When IVF is your best route, or as in our case, your only route, the acronyms start flying at you: IVF, ICSI, HSG, HCG, FSH, ER, DPT, TWW, and my personal favorite, PUPO.  It’s all so much information to process and I feel as though, once you’re at the point, time finally seems to fly until the dreaded wait of course.   I, obviously, am not a doctor or nurse of any kind and was fortunate to have only undergone one IVF cycle.  Therefore, while I’d like to consider myself fairly knowledgable in this area, there is so much I continue to learn by being part of this community.  The following is a generic timeline for an IVF cycle that includes my specific protocol.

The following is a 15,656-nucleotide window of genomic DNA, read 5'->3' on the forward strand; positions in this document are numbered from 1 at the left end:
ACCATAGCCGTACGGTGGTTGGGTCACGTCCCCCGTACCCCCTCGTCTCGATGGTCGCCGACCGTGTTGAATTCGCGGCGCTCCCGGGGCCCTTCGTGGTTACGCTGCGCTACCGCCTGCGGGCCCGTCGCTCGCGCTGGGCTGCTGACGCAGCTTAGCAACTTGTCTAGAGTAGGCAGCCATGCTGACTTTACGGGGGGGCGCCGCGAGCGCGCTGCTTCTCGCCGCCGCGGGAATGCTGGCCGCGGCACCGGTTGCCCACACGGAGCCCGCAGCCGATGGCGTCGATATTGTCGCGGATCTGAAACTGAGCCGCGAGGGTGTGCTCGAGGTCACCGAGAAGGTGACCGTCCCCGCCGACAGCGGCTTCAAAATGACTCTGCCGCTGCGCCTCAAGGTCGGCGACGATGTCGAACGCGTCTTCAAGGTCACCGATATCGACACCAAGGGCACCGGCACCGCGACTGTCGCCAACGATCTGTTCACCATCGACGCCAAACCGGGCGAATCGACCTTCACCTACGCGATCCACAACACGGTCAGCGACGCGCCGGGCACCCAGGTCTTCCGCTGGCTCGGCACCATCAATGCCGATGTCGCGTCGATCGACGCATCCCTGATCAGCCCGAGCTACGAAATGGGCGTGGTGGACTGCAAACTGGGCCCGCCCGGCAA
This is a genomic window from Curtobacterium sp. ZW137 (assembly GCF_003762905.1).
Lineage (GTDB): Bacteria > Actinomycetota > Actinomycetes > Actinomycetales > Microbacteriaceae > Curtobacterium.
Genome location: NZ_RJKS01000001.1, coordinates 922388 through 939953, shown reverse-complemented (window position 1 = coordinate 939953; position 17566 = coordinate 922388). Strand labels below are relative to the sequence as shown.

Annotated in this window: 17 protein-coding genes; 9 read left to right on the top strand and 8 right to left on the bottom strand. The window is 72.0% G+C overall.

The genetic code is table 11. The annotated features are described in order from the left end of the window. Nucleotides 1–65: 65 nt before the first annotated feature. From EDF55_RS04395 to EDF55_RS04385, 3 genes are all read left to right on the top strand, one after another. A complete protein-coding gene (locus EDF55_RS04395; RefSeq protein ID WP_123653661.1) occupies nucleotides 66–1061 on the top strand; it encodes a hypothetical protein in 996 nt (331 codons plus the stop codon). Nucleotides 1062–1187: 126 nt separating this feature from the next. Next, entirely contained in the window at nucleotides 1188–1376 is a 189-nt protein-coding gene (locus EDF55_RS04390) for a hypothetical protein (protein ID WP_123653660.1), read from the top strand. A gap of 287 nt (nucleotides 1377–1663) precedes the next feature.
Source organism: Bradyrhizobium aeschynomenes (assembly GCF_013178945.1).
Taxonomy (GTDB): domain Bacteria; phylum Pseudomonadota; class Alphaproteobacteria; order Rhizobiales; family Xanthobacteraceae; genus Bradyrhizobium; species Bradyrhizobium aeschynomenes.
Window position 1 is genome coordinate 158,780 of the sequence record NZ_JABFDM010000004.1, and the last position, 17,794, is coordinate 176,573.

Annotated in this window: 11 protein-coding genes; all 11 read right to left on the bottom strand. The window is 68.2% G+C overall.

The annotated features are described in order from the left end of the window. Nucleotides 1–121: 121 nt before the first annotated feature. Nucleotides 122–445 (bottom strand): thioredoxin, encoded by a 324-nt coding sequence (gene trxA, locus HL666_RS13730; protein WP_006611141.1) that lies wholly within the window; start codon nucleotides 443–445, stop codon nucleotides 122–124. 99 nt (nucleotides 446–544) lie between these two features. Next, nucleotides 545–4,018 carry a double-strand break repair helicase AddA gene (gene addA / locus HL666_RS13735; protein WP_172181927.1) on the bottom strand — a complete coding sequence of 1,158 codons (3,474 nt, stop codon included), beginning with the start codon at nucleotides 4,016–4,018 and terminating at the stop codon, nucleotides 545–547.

Ovarian Suppression  This is the initial step once the month of a cycle has been determined. Different clinics prefer different protocols, but typically the way in which ovarian suppression is achieved depends on your ovarian reserve, or the number of eggs you still have.  This is determined by Day Three blood work (day three of your period) which evaluates your baseline levels of Follicle Stimulating Hormone (FSH) and estradiol (E2).  There are several means of addressing this based on your baseline results.

Three years ago when I was undergoing IVF, I began by taking birth control pills (BCP) for the month before.  However this is less of a common practice now, unless they’re accompanied with an overlapping use of a GnRH agonist (most commonly, Lupron).  Regardless the purpose is to better regulate your hormone levels, while also minimizing the potential for cysts to develop.  To be completely honest, this is the phase of IVF I’m least familiar with.